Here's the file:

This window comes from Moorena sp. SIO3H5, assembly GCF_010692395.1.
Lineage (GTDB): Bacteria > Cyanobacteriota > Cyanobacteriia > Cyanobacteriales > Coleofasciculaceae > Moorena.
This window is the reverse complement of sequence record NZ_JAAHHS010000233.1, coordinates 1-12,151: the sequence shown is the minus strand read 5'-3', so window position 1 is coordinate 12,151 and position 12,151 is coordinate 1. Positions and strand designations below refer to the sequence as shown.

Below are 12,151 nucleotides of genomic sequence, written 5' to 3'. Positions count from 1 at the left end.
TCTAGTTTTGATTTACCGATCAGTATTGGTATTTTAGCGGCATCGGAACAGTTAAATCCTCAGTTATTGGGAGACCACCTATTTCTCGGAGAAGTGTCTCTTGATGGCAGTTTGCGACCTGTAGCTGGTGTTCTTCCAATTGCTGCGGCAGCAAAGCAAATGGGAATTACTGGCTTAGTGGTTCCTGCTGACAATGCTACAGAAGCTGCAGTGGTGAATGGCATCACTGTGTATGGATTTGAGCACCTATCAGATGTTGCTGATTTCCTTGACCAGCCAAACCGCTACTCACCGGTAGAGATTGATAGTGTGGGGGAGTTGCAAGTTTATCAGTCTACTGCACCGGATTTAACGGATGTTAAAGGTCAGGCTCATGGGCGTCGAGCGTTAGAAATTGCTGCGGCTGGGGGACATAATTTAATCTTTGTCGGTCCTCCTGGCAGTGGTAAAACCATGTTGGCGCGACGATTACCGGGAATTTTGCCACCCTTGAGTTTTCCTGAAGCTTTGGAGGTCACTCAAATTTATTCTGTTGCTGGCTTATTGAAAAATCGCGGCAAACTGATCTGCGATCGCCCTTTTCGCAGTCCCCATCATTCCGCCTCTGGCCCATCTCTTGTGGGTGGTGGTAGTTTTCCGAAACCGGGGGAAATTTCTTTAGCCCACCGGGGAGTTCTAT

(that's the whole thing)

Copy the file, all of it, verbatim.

This window comes from Moorena sp. SIO3H5, assembly GCF_010692395.1.
Lineage (GTDB): Bacteria > Cyanobacteriota > Cyanobacteriia > Cyanobacteriales > Coleofasciculaceae > Moorena.
This window is the reverse complement of sequence record NZ_JAAHHS010000233.1, coordinates 1-12,151: the sequence shown is the minus strand read 5'-3', so window position 1 is coordinate 12,151 and position 12,151 is coordinate 1. Positions and strand designations below refer to the sequence as shown.

Below are 12,151 nucleotides of genomic sequence, written 5' to 3'. Positions count from 1 at the left end.
TCTAGTTTTGATTTACCGATCAGTATTGGTATTTTAGCGGCATCGGAACAGTTAAATCCTCAGTTATTGGGAGACCACCTATTTCTCGGAGAAGTGTCTCTTGATGGCAGTTTGCGACCTGTAGCTGGTGTTCTTCCAATTGCTGCGGCAGCAAAGCAAATGGGAATTACTGGCTTAGTGGTTCCTGCTGACAATGCTACAGAAGCTGCAGTGGTGAATGGCATCACTGTGTATGGATTTGAGCACCTATCAGATGTTGCTGATTTCCTTGACCAGCCAAACCGCTACTCACCGGTAGAGATTGATAGTGTGGGGGAGTTGCAAGTTTATCAGTCTACTGCACCGGATTTAACGGATGTTAAAGGTCAGGCTCATGGGCGTCGAGCGTTAGAAATTGCTGCGGCTGGGGGACATAATTTAATCTTTGTCGGTCCTCCTGGCAGTGGTAAAACCATGTTGGCGCGACGATTACCGGGAATTTTGCCACCCTTGAGTTTTCCTGAAGCTTTGGAGGTCACTCAAATTTATTCTGTTGCTGGCTTATTGAAAAATCGCGGCAAACTGATCTGCGATCGCCCTTTTCGCAGTCCCCATCATTCCGCCTCTGGCCCATCTCTTGTGGGTGGTGGTAGTTTTCCGAAACCGGGGGAAATTTCTTTAGCCCACCGGGGAGTTCTAT